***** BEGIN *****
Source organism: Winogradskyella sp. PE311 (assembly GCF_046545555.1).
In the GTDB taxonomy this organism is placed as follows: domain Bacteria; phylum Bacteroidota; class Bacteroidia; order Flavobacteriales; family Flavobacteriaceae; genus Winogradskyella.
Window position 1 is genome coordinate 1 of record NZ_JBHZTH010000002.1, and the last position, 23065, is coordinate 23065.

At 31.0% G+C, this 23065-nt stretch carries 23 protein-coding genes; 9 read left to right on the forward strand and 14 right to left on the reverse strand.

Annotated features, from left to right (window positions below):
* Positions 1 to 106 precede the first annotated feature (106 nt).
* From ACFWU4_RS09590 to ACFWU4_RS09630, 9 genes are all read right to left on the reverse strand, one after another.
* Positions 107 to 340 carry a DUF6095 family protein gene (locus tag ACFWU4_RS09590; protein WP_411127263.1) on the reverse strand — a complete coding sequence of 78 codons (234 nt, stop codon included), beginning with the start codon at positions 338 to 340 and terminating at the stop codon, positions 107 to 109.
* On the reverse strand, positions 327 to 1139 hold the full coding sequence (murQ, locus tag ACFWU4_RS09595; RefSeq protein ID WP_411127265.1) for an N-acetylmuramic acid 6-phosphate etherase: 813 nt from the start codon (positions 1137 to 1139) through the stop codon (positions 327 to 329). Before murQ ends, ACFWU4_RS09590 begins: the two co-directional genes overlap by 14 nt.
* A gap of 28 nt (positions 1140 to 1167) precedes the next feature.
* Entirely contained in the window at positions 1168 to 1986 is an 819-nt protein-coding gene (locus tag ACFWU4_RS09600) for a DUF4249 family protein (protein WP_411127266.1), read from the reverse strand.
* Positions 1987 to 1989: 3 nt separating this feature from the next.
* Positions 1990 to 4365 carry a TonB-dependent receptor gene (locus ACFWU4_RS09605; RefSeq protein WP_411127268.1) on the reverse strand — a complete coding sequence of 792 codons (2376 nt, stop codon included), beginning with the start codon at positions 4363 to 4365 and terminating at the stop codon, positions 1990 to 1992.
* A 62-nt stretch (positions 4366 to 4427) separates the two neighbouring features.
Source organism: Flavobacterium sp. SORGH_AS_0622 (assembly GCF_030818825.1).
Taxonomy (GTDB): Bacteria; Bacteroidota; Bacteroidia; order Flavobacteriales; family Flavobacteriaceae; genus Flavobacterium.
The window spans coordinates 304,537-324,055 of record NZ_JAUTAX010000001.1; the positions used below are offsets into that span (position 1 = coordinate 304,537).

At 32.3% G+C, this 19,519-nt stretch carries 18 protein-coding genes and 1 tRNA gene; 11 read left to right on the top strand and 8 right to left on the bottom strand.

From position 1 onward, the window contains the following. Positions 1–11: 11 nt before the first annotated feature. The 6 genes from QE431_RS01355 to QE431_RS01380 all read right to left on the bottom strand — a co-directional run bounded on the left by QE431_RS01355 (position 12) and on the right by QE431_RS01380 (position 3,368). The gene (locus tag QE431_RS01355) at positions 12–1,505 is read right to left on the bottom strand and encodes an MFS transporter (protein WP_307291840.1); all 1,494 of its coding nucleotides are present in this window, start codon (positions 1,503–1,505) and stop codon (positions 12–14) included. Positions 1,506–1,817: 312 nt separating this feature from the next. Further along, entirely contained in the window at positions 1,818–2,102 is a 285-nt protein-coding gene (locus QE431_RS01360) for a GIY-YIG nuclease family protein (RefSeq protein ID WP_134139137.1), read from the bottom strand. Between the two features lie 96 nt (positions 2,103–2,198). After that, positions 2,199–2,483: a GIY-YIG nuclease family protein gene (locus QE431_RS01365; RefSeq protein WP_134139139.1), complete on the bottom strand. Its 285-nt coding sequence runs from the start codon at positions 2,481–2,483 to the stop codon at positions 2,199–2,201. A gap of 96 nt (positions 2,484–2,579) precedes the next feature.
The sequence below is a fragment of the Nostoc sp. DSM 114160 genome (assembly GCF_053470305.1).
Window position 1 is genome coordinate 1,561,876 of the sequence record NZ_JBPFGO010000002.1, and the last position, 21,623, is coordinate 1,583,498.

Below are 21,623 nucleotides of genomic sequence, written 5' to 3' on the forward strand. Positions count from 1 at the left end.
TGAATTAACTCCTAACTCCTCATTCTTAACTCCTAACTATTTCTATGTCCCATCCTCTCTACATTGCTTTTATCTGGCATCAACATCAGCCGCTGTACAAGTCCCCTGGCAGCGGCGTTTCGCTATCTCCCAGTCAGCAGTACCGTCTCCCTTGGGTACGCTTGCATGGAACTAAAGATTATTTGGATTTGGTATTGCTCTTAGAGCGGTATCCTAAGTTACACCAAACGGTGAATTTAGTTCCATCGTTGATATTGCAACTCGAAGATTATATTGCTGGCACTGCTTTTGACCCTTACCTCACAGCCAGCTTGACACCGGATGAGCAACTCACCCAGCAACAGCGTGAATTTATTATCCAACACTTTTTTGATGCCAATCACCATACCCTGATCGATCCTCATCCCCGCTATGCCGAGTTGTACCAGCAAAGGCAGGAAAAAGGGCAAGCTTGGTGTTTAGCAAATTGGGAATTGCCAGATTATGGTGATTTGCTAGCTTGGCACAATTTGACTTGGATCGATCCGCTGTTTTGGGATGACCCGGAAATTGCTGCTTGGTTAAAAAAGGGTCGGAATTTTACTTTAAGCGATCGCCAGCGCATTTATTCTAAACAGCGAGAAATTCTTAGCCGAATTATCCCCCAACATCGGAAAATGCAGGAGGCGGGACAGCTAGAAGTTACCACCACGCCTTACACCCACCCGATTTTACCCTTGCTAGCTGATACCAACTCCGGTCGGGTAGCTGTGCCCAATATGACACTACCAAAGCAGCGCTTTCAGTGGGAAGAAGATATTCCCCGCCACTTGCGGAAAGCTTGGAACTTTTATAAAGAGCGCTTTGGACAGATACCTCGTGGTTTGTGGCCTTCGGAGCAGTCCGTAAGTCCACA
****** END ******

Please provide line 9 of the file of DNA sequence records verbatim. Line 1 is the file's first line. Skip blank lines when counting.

* On the reverse strand, positions 327 to 1139 hold the full coding sequence (murQ, locus tag ACFWU4_RS09595; RefSeq protein ID WP_411127265.1) for an N-acetylmuramic acid 6-phosphate etherase: 813 nt from the start codon (positions 1137 to 1139) through the stop codon (positions 327 to 329). Before murQ ends, ACFWU4_RS09590 begins: the two co-directional genes overlap by 14 nt.